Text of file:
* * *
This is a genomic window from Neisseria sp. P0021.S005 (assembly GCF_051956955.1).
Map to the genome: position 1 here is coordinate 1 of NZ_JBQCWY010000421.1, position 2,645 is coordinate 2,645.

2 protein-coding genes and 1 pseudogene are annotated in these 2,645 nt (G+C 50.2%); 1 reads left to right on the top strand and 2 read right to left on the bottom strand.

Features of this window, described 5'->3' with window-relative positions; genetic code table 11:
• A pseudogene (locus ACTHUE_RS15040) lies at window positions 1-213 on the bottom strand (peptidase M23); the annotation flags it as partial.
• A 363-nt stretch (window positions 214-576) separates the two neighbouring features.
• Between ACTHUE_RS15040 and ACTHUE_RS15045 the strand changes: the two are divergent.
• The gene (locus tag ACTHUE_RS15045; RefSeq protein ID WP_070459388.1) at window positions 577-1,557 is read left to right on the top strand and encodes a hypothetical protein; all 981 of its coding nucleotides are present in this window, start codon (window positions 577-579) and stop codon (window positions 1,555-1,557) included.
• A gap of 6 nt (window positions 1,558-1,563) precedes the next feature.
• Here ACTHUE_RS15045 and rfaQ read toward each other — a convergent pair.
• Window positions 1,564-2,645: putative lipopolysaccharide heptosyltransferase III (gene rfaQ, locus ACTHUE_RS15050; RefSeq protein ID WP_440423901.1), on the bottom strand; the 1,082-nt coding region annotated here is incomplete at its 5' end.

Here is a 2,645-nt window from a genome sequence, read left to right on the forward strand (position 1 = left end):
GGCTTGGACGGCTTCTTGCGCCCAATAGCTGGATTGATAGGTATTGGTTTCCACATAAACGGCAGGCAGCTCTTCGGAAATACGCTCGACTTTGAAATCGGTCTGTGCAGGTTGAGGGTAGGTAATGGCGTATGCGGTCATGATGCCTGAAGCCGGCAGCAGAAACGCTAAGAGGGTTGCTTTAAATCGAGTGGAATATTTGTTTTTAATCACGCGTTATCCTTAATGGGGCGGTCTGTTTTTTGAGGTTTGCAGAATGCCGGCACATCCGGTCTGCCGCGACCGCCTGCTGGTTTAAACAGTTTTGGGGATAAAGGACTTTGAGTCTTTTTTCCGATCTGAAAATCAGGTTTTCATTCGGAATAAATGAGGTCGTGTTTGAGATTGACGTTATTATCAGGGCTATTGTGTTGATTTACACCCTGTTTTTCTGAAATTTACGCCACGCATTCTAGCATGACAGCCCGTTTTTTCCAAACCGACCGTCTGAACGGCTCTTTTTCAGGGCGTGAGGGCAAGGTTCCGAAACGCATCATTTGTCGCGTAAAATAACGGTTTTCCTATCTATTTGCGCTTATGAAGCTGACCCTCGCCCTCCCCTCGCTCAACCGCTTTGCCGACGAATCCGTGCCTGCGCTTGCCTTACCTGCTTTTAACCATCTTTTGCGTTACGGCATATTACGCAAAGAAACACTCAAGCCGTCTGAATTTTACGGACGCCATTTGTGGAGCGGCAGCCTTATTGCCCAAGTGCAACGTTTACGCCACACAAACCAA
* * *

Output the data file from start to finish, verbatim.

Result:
This is a genomic window from Neisseria sp. P0021.S005 (assembly GCF_051956955.1).
Map to the genome: position 1 here is coordinate 1 of NZ_JBQCWY010000421.1, position 2,645 is coordinate 2,645.

2 protein-coding genes and 1 pseudogene are annotated in these 2,645 nt (G+C 50.2%); 1 reads left to right on the top strand and 2 read right to left on the bottom strand.

Features of this window, described 5'->3' with window-relative positions; genetic code table 11:
• A pseudogene (locus ACTHUE_RS15040) lies at window positions 1-213 on the bottom strand (peptidase M23); the annotation flags it as partial.
• A 363-nt stretch (window positions 214-576) separates the two neighbouring features.
• Between ACTHUE_RS15040 and ACTHUE_RS15045 the strand changes: the two are divergent.
• The gene (locus tag ACTHUE_RS15045; RefSeq protein ID WP_070459388.1) at window positions 577-1,557 is read left to right on the top strand and encodes a hypothetical protein; all 981 of its coding nucleotides are present in this window, start codon (window positions 577-579) and stop codon (window positions 1,555-1,557) included.
• A gap of 6 nt (window positions 1,558-1,563) precedes the next feature.
• Here ACTHUE_RS15045 and rfaQ read toward each other — a convergent pair.
• Window positions 1,564-2,645: putative lipopolysaccharide heptosyltransferase III (gene rfaQ, locus ACTHUE_RS15050; RefSeq protein ID WP_440423901.1), on the bottom strand; the 1,082-nt coding region annotated here is incomplete at its 5' end.

Here is a 2,645-nt window from a genome sequence, read left to right on the forward strand (position 1 = left end):
GGCTTGGACGGCTTCTTGCGCCCAATAGCTGGATTGATAGGTATTGGTTTCCACATAAACGGCAGGCAGCTCTTCGGAAATACGCTCGACTTTGAAATCGGTCTGTGCAGGTTGAGGGTAGGTAATGGCGTATGCGGTCATGATGCCTGAAGCCGGCAGCAGAAACGCTAAGAGGGTTGCTTTAAATCGAGTGGAATATTTGTTTTTAATCACGCGTTATCCTTAATGGGGCGGTCTGTTTTTTGAGGTTTGCAGAATGCCGGCACATCCGGTCTGCCGCGACCGCCTGCTGGTTTAAACAGTTTTGGGGATAAAGGACTTTGAGTCTTTTTTCCGATCTGAAAATCAGGTTTTCATTCGGAATAAATGAGGTCGTGTTTGAGATTGACGTTATTATCAGGGCTATTGTGTTGATTTACACCCTGTTTTTCTGAAATTTACGCCACGCATTCTAGCATGACAGCCCGTTTTTTCCAAACCGACCGTCTGAACGGCTCTTTTTCAGGGCGTGAGGGCAAGGTTCCGAAACGCATCATTTGTCGCGTAAAATAACGGTTTTCCTATCTATTTGCGCTTATGAAGCTGACCCTCGCCCTCCCCTCGCTCAACCGCTTTGCCGACGAATCCGTGCCTGCGCTTGCCTTACCTGCTTTTAACCATCTTTTGCGTTACGGCATATTACGCAAAGAAACACTCAAGCCGTCTGAATTTTACGGACGCCATTTGTGGAGCGGCAGCCTTATTGCCCAAGTGCAACGTTTACGCCACACAAACCAA